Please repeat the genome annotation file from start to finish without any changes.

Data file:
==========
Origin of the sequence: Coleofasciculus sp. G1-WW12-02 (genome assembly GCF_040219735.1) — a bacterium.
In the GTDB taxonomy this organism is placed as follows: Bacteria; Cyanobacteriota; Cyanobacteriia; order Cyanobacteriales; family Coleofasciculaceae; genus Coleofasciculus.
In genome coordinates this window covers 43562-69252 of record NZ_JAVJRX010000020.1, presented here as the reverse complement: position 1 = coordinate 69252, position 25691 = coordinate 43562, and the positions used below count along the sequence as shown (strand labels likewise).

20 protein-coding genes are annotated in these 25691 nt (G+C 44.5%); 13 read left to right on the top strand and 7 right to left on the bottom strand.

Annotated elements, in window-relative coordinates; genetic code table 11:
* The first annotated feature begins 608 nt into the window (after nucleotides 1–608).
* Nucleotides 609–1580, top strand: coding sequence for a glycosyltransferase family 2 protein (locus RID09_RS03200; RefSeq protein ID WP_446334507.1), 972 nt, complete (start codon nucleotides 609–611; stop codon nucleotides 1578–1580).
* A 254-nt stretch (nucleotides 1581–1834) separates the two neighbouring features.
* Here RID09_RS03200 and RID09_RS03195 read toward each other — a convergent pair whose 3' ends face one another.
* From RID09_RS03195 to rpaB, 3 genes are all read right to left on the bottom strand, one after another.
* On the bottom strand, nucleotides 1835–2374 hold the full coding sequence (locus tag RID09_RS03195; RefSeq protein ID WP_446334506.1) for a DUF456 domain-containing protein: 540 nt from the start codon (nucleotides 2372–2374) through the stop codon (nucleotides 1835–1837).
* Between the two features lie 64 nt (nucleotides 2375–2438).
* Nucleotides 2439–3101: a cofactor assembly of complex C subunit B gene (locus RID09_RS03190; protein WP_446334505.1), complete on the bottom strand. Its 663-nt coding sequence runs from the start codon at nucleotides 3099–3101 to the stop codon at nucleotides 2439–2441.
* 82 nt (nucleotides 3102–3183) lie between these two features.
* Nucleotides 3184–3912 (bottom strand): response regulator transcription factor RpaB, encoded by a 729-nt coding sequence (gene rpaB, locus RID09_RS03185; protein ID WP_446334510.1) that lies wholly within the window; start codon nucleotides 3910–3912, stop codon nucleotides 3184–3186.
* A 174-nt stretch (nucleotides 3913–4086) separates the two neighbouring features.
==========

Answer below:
Origin of the sequence: Coleofasciculus sp. G1-WW12-02 (genome assembly GCF_040219735.1) — a bacterium.
In the GTDB taxonomy this organism is placed as follows: Bacteria; Cyanobacteriota; Cyanobacteriia; order Cyanobacteriales; family Coleofasciculaceae; genus Coleofasciculus.
In genome coordinates this window covers 43562-69252 of record NZ_JAVJRX010000020.1, presented here as the reverse complement: position 1 = coordinate 69252, position 25691 = coordinate 43562, and the positions used below count along the sequence as shown (strand labels likewise).

20 protein-coding genes are annotated in these 25691 nt (G+C 44.5%); 13 read left to right on the top strand and 7 right to left on the bottom strand.

Annotated elements, in window-relative coordinates; genetic code table 11:
* The first annotated feature begins 608 nt into the window (after nucleotides 1–608).
* Nucleotides 609–1580, top strand: coding sequence for a glycosyltransferase family 2 protein (locus RID09_RS03200; RefSeq protein ID WP_446334507.1), 972 nt, complete (start codon nucleotides 609–611; stop codon nucleotides 1578–1580).
* A 254-nt stretch (nucleotides 1581–1834) separates the two neighbouring features.
* Here RID09_RS03200 and RID09_RS03195 read toward each other — a convergent pair whose 3' ends face one another.
* From RID09_RS03195 to rpaB, 3 genes are all read right to left on the bottom strand, one after another.
* On the bottom strand, nucleotides 1835–2374 hold the full coding sequence (locus tag RID09_RS03195; RefSeq protein ID WP_446334506.1) for a DUF456 domain-containing protein: 540 nt from the start codon (nucleotides 2372–2374) through the stop codon (nucleotides 1835–1837).
* Between the two features lie 64 nt (nucleotides 2375–2438).
* Nucleotides 2439–3101: a cofactor assembly of complex C subunit B gene (locus RID09_RS03190; protein WP_446334505.1), complete on the bottom strand. Its 663-nt coding sequence runs from the start codon at nucleotides 3099–3101 to the stop codon at nucleotides 2439–2441.
* 82 nt (nucleotides 3102–3183) lie between these two features.
* Nucleotides 3184–3912 (bottom strand): response regulator transcription factor RpaB, encoded by a 729-nt coding sequence (gene rpaB, locus RID09_RS03185; protein ID WP_446334510.1) that lies wholly within the window; start codon nucleotides 3910–3912, stop codon nucleotides 3184–3186.
* A 174-nt stretch (nucleotides 3913–4086) separates the two neighbouring features.